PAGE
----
To compensate for the lack of outfielders in Gwinnett, the Braves have signed Josh Anderson to a Minor League deal. Anderson hit .294 with three homers in the 40 games he played for Atlanta in 2008. The speedy outfielder has spent the past two years within the Tigers and Royals organizations.
Chris Resop has plenty of reason to believe he’ll join a Major League roster within the next week. The Braves now have to decide whether it will be theirs or one of the many Major League clubs that need to improve their pitching staff.
The one-hit shutout that Resop completed for Triple-A Gwinnett in Norfolk last night will likely spark enhance his position on the trade market. But despite the fact that he has spent the past three months dominating the International League, other clubs have shown just mild interest in trading for this 28-year-old right-hander, who has been rejuvenated since becoming a starter.
Sources have indicated that there wasn’t a single scout from a Major League organization in Norfolk last night to watch Resop complete this masterpiece. In fact the one scout that was present was representing a club from the Korean Baseball League.
With this in mind, there’s further reason to believe Resop could be in uniform at Turner Field on Tuesday when the Braves begin a three-game series against the Rays.
If the Braves don’t add Resop to their Major League roster by Tuesday, then he is contractually obligated to demand a trade or request to be a free agent. The latter option certainly won’t come into play.
Without gaining some return, the Braves certainly aren’t going to simply waive goodbye to a guy who has posted a 1.84 ERA and compiled an IL-best 81 strikeouts in the 73 1/3 innings he has completed for Triple-A Gwinnett this year.
It’s understanding that clubs are skeptical about a 28-year-old pitcher who has posted a 5.61 ERA in 57 career Major League appearances (all as a reliever). But at the same time, they have to recognize that his move into the rotation this year has led him to become more of a pitcher than a thrower.
No longer trying to blow his four-seamer past opponents, Resop has baffled opponents with a heavy dose of two-seam sinkers and a curveball that is certainly much better than it was when he last appeared in the Majors with the Braves during the 2008 season.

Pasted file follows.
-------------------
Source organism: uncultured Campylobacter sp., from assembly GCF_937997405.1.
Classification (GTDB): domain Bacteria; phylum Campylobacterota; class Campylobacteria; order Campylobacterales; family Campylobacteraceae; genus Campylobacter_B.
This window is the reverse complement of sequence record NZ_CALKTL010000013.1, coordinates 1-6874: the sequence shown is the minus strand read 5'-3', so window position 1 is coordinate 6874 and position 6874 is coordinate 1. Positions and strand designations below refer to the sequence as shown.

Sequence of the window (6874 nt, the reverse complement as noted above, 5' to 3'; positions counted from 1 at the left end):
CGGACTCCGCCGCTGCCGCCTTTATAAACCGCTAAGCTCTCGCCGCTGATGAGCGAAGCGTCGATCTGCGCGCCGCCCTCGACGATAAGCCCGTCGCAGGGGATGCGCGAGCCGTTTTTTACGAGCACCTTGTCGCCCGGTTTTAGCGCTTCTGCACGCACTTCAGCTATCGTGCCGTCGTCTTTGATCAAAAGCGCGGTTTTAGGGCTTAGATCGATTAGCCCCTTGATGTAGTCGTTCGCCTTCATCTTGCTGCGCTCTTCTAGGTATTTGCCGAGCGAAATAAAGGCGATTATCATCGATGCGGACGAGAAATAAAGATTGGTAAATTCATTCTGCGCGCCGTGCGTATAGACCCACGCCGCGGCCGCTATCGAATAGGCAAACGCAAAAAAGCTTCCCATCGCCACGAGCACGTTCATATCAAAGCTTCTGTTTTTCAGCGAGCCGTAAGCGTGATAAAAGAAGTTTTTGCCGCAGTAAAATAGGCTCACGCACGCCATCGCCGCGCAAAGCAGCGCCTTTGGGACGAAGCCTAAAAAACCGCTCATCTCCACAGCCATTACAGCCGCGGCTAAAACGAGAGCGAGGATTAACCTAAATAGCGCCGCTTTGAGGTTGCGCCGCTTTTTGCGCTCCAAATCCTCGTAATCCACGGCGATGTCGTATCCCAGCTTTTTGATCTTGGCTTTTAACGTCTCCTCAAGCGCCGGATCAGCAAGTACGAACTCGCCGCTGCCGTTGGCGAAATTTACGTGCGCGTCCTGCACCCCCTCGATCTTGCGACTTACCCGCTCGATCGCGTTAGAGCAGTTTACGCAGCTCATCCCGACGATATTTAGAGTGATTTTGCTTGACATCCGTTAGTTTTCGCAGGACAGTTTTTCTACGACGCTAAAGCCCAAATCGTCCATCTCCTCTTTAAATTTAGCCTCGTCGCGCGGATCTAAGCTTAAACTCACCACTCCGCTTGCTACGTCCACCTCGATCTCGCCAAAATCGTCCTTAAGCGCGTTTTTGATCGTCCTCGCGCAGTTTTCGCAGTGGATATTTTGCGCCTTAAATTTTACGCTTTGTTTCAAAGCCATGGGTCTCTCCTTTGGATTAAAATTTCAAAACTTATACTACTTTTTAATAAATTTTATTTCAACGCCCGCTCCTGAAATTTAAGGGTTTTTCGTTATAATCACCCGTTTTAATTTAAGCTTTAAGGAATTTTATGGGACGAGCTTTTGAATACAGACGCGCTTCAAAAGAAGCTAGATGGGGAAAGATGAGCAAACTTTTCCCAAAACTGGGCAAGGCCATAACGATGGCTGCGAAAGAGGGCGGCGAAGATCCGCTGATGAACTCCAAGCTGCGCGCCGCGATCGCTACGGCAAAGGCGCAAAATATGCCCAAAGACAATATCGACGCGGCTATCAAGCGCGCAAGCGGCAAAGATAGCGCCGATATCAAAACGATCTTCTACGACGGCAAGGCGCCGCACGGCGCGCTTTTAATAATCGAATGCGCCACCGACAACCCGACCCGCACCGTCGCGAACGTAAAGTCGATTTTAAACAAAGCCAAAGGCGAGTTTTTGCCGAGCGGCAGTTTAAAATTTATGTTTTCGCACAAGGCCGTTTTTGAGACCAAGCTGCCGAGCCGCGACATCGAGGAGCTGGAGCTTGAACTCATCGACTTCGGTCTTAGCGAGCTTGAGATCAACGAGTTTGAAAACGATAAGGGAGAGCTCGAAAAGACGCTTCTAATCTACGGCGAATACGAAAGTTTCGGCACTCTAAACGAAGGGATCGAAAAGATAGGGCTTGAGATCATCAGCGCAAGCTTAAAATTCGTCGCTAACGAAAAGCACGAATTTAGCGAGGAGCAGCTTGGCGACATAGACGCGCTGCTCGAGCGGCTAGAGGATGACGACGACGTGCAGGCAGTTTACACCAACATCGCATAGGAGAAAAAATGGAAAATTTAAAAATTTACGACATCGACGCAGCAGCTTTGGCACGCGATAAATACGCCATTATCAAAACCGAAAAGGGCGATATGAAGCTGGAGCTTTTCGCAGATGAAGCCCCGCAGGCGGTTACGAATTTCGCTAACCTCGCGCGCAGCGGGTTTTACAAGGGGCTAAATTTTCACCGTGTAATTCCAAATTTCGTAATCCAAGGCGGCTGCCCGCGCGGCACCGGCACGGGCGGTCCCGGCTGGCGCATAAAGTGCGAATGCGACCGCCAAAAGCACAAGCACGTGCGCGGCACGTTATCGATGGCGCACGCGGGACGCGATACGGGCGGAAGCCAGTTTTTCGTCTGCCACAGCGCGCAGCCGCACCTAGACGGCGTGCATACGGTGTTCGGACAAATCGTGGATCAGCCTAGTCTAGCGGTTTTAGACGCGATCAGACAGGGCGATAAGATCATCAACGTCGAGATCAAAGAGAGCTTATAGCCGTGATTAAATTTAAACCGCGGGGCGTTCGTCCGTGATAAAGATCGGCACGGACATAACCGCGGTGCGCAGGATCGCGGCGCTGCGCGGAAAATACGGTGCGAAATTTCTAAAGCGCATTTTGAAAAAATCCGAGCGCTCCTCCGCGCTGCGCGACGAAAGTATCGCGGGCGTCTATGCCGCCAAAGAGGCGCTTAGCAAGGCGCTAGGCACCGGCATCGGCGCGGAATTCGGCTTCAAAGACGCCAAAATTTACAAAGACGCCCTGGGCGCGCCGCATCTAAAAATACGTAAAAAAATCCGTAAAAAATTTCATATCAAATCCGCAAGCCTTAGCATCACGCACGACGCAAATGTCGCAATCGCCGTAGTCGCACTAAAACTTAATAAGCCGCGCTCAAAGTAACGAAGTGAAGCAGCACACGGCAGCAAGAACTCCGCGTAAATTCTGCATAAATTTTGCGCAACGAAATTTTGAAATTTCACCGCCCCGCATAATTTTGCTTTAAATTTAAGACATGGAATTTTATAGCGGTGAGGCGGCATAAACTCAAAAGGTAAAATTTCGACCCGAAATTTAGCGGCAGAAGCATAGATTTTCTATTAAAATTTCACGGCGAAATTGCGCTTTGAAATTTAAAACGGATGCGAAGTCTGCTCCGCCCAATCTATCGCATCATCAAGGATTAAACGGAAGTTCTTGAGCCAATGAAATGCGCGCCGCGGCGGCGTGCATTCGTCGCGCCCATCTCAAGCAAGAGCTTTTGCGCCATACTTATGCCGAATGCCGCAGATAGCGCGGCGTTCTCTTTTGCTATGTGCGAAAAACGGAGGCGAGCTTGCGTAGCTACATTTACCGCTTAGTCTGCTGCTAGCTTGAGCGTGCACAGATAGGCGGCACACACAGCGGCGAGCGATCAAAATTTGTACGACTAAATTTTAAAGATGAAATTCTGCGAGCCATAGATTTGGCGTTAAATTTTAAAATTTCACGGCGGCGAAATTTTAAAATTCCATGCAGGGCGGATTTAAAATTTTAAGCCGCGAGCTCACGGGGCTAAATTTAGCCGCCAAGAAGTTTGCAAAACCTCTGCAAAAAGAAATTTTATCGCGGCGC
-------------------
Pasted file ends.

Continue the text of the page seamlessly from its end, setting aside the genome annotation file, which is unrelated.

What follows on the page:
If the Braves are unable to trade Resop, they will likely add him to their bullpen on Tuesday. This would seemingly provide them a chance to send Jesse Chavez to Gwinnett to work on his secondary pitches, namely the curveball that he’s trying to develop.
Or the Braves could opt to send Craig Kimbrel back to Gwinnett to get the regular work he needs to aid his development.
Whatever the case, Resop will likely be in a Major League uniform at some point next week.
McLouth update: Still haven’t received any updates about Nate McLouth’s condition. If the Braves are forced to place him on the disabled list, it would make sense for them to promote Brandon Hicks to serve as a backup infielder while Omar Infante would spend the next couple weeks seeing more time in the outfield.
Brett Clevlen, who has been on the disabled list since May 24, still hasn’t resumed playing and Jordan Schafer isn’t even an option. Even if Schafer had not had some setbacks that prevented him from beginning to play in May, he needed to spend at least half this season and maybe longer in the Minors to make up for the time he lost over the course of the past two seasons.
Look ahead: The Braves will spend the next six games playing against the leaders in the AL Central (Twins) and AL East (Rays). They enter this stretch with a 2 1/2-game lead over the Phillies, the same exact advantage they held when they began this 11-game road trip.
Tim Hudson will take the mound looking to continue his success against the Twins. In 13 career starts against them, he has gone 6-2 with a 2.12 ERA. Justin Morneau (1-for-6) and Joe Mauer (0-for-3) have had limited opportunities to face the Braves right-hander.
But this would certainly be a good night for the Twins to put Jim Thome in their lineup. He is 9-for-16 with four homers in his career against Hudson.
Bobby Cox has opted to use Brian McCann as his designated hitter tonight. This gives Hudson a chance to throw to his good friend David Ross.
When McCann has been behind the plate this year, Hudson has posted a 2.62 ERA and seen opponents hit .246 with a .344 OBP. When Ross has served as his catcher, the veteran right-hander has posted a 2.20 ERA and limited opponents to a .189 BA and .237 OBP.
While I will admit to previous consumption of alcohol, I’m not willing to concede that this substance assisted me while I spent time at wedding receptions perfecting dance moves that have hopefully never been imitated.